Daily Harvest -- 9/27/2013
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FARM & RURAL POLICY
Agri-Pulse: Senate set to approve bill to avoid government shutdown
- The Senate is expected Friday to approve legislation (H.J.Res.59) aimed at avoiding an Oct. 1 federal government shutdown and keeping departments, including USDA and FDA, funded at FY 2013 levels until mid-November.
Politico: Farm Bill advances in House
- House Republicans took the first steps late Thursday toward a formal Farm Bill conference with the Senate, as the Rules Committee cleared the way the way for a floor vote Friday that would marry up the separate titles approved in July and then last week.
Wall Street Journal: USDA Trades Sugar for Import Credits
- The U.S. Department of Agriculture exchanged all of its remaining sugar inventory for credits that would have allowed refiners to bring more of the sweetener into the country.
FOOD & NUTRITION
Bloomberg: Decoding the Secret Language of Food Expiration Dates
- But there’s a good chance many aged food remains totally safe to eat, according to a new report (PDF) that blames the flawed food-dating system for tons of perfectly edible food getting wasted each year.
Food Safety News: Jensen Brothers Charged With Six Federal Counts in Cantaloupe Case: Plead Not Guilty
- According to the six-count Information filed under restriction on September 24, 2013, as well as other court records, Eric and Ryan Jensen allegedly introduced adulterated cantaloupe into interstate commerce.
Bloomberg: Chicken Processed in China Triggers U.S. Food Safety Protests
- Food-safety advocates are raising alarms over a decision by the Obama administration to permit chicken processed in China to be sold in the U.S. even after several high-profile incidents of food contamination.
TRADE & INTERNATIONAL
Agri-Pulse: Value doubles for U.S. agricultural exports, report says
- (Subscriber only) The value of U.S. agricultural exports has doubled over the past decade and growth in developing countries is expected to further increase demand for exports, according to a report released Thursday by the Joint Economic Committee.
Agri-Pulse: United States and Japan make organic trade deal
- The United States and Japan today announced that beginning January 1, 2014, organic products certified in Japan or in the United States may be sold as organic in either country.
The Economist: Agriculture v industry: Leave well alone
- Brazil’s agriculture has benefited from government neglect while its car industry has had too much attention.
Wall Street Journal: Trans-Atlantic Trade Deal Risks Getting Derailed by Election Cycles
- Now, as negotiators prepare to embark on a second round of negotiations in Brussels on Oct. 7, reality is setting in: It is going to be tough. One reason is the choreography between political cycles on both sides of the Atlantic.
The Hill: Froman keeps eye on Asia-Pacific deal completion
- The nation's top U.S. trade official said Thursday that world leaders will work toward closing out the remaining issues of an Asia-Pacific trade deal during leadership meetings next week in Indonesia.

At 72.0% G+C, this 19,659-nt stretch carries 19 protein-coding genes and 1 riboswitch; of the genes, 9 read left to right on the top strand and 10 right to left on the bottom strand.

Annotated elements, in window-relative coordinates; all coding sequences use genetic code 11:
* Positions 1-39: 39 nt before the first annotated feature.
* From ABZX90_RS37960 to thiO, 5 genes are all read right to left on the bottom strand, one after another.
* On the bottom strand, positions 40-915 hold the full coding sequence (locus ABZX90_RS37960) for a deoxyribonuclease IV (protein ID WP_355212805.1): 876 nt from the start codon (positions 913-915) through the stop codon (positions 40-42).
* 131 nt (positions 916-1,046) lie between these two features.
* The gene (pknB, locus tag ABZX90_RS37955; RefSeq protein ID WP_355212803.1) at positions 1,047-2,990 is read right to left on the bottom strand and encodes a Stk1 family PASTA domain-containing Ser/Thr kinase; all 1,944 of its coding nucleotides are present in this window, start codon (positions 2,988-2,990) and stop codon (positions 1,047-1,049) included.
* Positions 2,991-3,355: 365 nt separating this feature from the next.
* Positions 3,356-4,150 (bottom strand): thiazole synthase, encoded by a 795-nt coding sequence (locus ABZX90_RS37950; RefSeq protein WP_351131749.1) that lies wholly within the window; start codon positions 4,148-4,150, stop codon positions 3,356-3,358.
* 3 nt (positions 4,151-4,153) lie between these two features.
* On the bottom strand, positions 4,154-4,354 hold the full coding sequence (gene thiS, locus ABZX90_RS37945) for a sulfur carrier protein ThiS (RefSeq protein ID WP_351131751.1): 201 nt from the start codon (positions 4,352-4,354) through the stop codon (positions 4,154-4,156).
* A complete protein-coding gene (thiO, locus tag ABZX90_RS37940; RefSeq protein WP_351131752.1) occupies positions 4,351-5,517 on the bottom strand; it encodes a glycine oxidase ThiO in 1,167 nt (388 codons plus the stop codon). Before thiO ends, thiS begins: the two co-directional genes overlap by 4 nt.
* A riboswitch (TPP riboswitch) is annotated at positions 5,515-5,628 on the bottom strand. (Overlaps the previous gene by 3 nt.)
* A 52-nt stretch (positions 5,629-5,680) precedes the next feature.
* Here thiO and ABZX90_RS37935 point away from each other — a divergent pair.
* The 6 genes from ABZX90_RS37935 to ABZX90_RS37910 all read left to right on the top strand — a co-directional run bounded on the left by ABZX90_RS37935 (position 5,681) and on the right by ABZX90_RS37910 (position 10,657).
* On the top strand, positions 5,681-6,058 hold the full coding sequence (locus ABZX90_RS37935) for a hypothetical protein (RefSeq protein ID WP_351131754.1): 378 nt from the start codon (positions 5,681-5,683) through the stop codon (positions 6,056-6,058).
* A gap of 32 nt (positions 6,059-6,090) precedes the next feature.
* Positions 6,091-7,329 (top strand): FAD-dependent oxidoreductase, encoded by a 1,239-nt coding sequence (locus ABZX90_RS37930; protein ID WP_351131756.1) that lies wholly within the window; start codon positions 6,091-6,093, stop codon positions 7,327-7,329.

Wall Street Journal: Canada Cattle Producers Feeling the Heat from COOL
- Canadian cattle producers have started to feel the pinch from a contentious U.S. meat-labeling rule which is scheduled to be enforced in November.
Wall Street Journal: Shuanghui to Boost Smithfield Exports as First Priority
- Shuanghui International Holdings Ltd. intends to quickly ramp up pork exports from the U.S. as its top priority after Thursday's closing of its $4.7 billion acquisition of Smithfield Foods Inc., senior executives said.
CONSERVATION, ENVIRONMENT & WILDLIFE
Washington Post: Report: Polluted farm runoff linked to toxic green algae slime in U.S. waters
- At least 21 states closed lakefront beaches and issued public health advisories as a result of toxic algae between May and September; last year 20 states took similar actions.
The Economist: Water and agriculture in Kansas: Sip it slowly
- Kansas now has an unusually detailed portrait of groundwater use and its implications for future farm production, thanks to research by academics at Kansas State University (KSU).
FARM LABOR & IMMIGRATION
Minneapolis Star Tribune: With harvests in full swing, farmers in Calif. and elsewhere can't find, retain enough workers
- With the harvest in full swing on the West Coast, farmers in California and other states say they can't find enough people to pick high value crops such as grapes, peppers, apples and pears.
USA Today: House could determine fate of immigration overhaul
- Efforts for an immigration overhaul are on the verge of failing if the House does not act by the end of the year, activists on both sides of the issue agree.
Detroit Free Press: Detroit to study urban animal farming
- A Detroit City Council committee thinks it’s time to consider allowing urban animal farming, which could lead to sheep mowing parts of the city.
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